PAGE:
The love of the sea brings you close to the many wonderful creatures that live in it. One of the small creatures that will delight any diver is the seahorse. These aquatic dwellers have a compelling charm that will make you want to know them more.
The seahorse’s Latin name is Hippocampus which stands for “Horse Caterpillar”. This unique animal earned such a name because of its head that resembles a horse and caterpillar-like body.
You might be surprised to know that the seahorse is a fish. Despite its appearance, it is actually a close relative of tuna and trout. Fascinating, isn’t it?
For centuries, the seahorse has captivated people. It is even mentioned in Greek mythology as the creature that pulls Poseidon’s chariot in Homer’s Iliad.
Seahorses reside in tropical and temperate coastal waters. They are native to UAE waters and enjoy protection in this region. We invite you to join our scuba diving Fujairah trips for a chance to see these incredible animals up close and personal.
Interesting things about the seahorse
Range of sizes
Some seahorses are as small as pine nuts while others can be as big as bananas. The biggest species is the Hippocampus abdominalis, also known as the big-bellied seahorse. These large seahorses can measure more than a foot long and they are found in Southern Australia and New Zealand. The smallest seahorse is the Hippocampus satomiae or the Satomi’s pygmy seahorse. They are so tiny that they are merely half an inch long. These mini seahorses reside in the waters of Indonesia and Malaysia.
Seahorses swim upright among plants such as seaweed by using their dorsal fins (back fins) to gradually propel themselves forward. They can adjust the volume of air in their swim bladders or body air pockets. Doing so, allows them to move up and down. They have small, spiny plates around their bodies up to their tails. To keep still in a certain place, seahorses use their flexible tails to hold on to objects such as seaweed or form of vegetation.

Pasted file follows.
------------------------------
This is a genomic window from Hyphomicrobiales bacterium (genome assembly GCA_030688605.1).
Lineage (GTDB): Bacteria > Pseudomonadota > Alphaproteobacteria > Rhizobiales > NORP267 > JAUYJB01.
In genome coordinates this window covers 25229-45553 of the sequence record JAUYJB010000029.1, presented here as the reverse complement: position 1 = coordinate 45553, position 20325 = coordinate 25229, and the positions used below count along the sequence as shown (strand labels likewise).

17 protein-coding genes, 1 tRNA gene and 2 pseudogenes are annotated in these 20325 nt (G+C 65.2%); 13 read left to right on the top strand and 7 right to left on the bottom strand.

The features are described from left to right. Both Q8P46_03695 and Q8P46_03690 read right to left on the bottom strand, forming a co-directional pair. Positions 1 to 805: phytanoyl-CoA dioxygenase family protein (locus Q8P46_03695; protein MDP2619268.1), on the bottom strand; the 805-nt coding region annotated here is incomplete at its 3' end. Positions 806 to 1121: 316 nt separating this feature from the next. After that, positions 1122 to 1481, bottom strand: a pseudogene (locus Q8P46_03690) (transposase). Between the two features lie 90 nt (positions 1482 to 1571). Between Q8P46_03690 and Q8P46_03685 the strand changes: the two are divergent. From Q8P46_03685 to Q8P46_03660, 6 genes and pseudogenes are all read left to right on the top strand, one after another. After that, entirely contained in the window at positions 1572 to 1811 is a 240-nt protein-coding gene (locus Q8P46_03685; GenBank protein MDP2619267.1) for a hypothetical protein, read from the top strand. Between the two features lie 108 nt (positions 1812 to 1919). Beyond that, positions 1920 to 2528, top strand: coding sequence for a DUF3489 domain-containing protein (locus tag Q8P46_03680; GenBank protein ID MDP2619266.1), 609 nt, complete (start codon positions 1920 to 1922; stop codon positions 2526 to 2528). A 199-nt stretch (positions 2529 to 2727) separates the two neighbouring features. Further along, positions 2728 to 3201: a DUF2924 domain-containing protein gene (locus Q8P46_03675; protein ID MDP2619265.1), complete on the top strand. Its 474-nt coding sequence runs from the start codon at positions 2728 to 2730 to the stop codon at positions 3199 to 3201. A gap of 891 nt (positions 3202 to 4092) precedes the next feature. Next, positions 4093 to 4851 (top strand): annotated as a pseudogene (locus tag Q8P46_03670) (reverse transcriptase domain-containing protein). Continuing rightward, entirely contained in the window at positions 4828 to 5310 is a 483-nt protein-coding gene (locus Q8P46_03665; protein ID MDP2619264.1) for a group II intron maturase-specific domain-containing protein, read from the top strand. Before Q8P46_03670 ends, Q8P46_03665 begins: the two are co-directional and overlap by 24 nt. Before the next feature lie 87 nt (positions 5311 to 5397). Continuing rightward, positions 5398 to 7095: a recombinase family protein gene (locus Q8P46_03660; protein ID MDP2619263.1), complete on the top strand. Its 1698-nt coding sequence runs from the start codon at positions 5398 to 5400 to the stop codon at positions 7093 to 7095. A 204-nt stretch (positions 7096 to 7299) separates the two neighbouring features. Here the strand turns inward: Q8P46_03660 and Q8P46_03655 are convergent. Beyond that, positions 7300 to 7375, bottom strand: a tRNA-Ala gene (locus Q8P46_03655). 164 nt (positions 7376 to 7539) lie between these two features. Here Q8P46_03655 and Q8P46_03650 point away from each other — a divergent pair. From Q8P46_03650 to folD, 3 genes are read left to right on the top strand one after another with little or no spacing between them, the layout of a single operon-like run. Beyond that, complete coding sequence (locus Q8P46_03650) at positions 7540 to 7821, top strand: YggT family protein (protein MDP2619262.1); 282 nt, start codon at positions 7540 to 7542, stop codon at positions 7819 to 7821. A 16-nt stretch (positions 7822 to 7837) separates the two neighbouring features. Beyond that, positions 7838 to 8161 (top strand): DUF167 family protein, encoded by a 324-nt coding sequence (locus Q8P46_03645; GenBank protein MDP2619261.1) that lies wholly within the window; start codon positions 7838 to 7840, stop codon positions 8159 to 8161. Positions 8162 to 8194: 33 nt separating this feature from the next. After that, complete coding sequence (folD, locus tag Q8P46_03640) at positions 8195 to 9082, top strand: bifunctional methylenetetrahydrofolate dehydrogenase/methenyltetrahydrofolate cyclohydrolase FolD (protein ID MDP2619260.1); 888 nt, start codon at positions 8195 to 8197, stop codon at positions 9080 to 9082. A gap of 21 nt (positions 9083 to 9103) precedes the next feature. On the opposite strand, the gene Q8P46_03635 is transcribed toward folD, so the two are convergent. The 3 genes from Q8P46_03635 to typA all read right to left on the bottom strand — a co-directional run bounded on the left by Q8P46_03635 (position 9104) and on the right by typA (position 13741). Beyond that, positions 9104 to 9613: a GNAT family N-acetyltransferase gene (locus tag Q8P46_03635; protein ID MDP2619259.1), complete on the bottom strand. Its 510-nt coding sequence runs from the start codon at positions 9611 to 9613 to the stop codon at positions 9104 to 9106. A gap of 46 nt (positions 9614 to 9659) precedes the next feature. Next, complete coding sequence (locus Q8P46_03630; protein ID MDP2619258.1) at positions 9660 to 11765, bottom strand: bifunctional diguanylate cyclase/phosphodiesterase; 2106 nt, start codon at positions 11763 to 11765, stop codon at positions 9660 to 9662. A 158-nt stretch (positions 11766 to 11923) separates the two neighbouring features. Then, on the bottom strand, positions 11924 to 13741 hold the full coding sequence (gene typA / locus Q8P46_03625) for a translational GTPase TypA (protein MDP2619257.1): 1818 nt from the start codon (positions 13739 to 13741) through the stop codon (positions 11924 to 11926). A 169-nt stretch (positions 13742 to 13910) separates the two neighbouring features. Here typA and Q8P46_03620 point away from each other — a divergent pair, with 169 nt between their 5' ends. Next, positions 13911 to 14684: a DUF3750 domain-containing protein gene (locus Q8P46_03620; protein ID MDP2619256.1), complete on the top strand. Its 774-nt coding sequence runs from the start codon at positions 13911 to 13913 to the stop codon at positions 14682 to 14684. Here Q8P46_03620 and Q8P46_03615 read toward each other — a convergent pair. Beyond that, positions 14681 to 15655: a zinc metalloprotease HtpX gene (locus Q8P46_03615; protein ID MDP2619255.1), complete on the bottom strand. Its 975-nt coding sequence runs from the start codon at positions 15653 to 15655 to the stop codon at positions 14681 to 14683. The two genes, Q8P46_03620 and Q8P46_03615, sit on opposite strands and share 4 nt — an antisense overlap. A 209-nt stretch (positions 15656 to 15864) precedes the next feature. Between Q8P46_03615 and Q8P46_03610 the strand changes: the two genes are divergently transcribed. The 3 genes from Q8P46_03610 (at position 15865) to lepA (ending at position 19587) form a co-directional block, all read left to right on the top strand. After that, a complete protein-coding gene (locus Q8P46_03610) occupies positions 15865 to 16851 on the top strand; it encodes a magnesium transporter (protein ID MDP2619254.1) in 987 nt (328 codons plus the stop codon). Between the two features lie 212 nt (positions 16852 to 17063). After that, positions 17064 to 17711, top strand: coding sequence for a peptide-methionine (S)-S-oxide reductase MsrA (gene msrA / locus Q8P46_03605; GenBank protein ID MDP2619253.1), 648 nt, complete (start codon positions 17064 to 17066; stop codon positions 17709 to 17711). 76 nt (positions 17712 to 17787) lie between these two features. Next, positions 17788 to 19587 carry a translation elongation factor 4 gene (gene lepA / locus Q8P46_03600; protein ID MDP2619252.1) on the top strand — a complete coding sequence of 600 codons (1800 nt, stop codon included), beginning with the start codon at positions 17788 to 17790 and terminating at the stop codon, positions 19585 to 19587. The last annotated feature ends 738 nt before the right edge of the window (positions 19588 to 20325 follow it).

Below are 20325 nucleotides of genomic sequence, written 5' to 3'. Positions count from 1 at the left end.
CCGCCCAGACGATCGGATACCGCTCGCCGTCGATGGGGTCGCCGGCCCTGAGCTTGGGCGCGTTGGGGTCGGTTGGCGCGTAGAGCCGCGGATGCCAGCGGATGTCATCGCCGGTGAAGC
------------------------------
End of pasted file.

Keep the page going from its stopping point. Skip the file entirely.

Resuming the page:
Seahorses eat plankton, small fish, and tiny crustaceans such as Mysis Shrimp and copepods. Since they are slow swimmers, these small fish do not chase their prey. They ambush their prey by using their long thin snouts to reach food hidden behind nooks and crannies. Once they detect the presence of food, they suck it up just like a vacuum cleaner. They have flexible snouts that easily adjust when the prey is larger than their snouts. They disintegrate the food that they take in since they are not capable of chewing.
Seahorses do not have a stomach like other fish. This prevents them from holding and digesting food. This is why they have to eat constantly to maintain their health. Would you believe that an adult seahorse eats 30 to 50 times a day? For such a tiny animal, it’s intriguing how it spends most of its time foraging through algae and gorging on whatever food they find.
When it comes to loyalty, seahorses are worthy of admiration. When they profess their love, seahorses pair for life. During courtship, the male and female go on an early date in the morning to perform an elaborate display of courtship. When the female meets up with the male in his territory, you’ll know that love is in the air because they change colors. The male goes around the female and then the tandem spins around an object. This courtship dance can extend up to an hour. After the passionate dance, the female returns to her territory.
Have you ever heard of a pregnant male? In the underwater world, this reversal of role exists. The female seahorse transfers her eggs to the male’s pouch which he fertilizes. The period of pregnancy ranges from 14 days to 4 weeks depending on the species. When it’s time to give birth, the male endures contractions that may last up to 12 hours.
Embark in a scuba diving UAE adventure for an opportunity to observe seahorses in their natural habitat. When you encounter these small creatures, remember to keep your hands to yourselves. Do not touch and chase seahorses to avoid stressing them. If you love underwater photography, seahorses can be great subjects as long as you do not use flash photography. Book a trip now to witness seahorses in action.